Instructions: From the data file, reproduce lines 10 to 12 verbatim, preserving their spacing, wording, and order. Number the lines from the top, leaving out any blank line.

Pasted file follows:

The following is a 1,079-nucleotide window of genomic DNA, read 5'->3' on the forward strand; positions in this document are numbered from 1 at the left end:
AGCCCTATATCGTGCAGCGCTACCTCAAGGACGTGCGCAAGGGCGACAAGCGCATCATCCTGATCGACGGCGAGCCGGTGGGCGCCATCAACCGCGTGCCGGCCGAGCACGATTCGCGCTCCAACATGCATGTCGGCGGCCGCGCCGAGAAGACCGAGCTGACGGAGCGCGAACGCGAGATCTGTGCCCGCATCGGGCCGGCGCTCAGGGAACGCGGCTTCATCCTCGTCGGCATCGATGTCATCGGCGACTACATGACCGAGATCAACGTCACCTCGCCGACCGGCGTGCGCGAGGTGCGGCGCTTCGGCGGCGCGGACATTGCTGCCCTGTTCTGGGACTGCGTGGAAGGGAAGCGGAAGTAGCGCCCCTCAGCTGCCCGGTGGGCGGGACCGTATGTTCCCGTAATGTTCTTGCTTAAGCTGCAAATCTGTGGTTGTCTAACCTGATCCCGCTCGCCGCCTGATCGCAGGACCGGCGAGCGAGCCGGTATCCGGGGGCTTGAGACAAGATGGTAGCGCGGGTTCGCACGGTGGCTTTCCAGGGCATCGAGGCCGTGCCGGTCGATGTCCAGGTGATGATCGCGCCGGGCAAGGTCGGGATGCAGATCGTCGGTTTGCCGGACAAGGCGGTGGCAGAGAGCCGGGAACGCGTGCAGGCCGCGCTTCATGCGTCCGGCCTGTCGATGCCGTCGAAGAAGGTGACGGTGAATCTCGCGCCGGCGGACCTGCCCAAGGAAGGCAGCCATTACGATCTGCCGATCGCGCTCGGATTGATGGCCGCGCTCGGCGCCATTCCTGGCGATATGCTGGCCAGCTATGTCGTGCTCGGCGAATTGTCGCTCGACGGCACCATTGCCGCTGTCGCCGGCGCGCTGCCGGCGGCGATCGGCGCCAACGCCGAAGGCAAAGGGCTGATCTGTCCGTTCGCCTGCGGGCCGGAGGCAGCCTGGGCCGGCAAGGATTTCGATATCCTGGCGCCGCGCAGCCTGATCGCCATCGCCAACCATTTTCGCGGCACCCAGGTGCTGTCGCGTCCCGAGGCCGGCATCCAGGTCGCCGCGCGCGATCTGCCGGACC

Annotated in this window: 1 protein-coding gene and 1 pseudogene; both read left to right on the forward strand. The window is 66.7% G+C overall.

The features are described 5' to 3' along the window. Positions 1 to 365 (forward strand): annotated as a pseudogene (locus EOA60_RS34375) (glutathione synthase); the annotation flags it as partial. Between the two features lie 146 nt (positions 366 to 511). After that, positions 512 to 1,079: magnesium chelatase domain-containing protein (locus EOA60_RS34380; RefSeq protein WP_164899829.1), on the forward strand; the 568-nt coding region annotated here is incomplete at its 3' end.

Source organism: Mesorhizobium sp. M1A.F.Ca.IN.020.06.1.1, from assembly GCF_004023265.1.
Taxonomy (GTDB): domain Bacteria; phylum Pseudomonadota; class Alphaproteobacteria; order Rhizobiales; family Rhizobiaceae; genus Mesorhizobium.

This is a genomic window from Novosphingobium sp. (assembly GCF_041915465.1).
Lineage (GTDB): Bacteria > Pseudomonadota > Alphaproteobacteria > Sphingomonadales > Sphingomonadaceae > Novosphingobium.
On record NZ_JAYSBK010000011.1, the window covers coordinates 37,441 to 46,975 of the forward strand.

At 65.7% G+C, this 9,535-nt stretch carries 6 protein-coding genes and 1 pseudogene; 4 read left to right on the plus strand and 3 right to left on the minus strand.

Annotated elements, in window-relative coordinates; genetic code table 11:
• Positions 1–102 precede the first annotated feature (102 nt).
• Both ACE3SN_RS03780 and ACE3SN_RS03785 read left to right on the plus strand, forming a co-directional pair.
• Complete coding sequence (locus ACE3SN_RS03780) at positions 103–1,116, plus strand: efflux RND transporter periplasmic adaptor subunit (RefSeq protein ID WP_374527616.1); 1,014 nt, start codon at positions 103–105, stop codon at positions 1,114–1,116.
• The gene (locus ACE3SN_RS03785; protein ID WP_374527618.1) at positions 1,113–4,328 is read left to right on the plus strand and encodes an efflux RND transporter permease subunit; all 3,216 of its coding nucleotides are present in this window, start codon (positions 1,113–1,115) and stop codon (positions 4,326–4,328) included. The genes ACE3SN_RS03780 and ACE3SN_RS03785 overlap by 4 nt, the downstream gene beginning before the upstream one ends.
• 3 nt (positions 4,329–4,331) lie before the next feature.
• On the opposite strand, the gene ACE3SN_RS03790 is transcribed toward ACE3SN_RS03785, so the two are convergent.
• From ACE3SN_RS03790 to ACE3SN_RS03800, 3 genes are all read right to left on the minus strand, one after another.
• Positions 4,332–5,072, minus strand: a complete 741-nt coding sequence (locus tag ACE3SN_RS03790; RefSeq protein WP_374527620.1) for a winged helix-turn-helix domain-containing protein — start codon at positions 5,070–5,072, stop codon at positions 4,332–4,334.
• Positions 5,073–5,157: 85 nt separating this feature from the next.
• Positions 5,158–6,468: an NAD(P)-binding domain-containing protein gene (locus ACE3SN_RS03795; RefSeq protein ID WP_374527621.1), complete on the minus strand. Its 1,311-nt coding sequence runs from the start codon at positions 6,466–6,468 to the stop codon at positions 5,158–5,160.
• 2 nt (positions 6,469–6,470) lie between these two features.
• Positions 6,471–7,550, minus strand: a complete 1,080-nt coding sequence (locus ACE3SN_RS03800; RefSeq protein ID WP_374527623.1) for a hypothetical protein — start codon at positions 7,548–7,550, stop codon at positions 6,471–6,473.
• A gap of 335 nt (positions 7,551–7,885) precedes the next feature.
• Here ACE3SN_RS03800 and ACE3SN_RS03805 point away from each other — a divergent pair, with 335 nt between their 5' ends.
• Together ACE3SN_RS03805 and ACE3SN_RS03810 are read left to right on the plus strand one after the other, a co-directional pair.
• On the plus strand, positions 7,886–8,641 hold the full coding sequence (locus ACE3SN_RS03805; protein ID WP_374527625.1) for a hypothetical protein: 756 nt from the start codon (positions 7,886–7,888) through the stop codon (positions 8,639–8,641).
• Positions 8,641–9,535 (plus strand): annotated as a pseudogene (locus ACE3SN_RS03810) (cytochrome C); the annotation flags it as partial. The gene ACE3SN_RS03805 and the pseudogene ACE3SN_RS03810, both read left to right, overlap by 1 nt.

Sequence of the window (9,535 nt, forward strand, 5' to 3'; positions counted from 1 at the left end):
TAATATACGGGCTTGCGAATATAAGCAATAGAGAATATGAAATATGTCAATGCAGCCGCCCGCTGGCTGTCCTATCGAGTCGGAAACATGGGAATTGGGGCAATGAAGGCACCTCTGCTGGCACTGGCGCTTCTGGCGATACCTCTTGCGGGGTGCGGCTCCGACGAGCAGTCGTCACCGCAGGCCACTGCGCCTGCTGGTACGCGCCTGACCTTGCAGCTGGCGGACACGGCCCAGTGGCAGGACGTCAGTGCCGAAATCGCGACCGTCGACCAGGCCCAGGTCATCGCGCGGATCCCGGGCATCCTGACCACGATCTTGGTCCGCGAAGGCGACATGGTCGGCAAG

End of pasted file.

At 65.7% G+C, this 9,535-nt stretch carries 6 protein-coding genes and 1 pseudogene; 4 read left to right on the plus strand and 3 right to left on the minus strand.

Annotated elements, in window-relative coordinates; genetic code table 11:
• Positions 1–102 precede the first annotated feature (102 nt).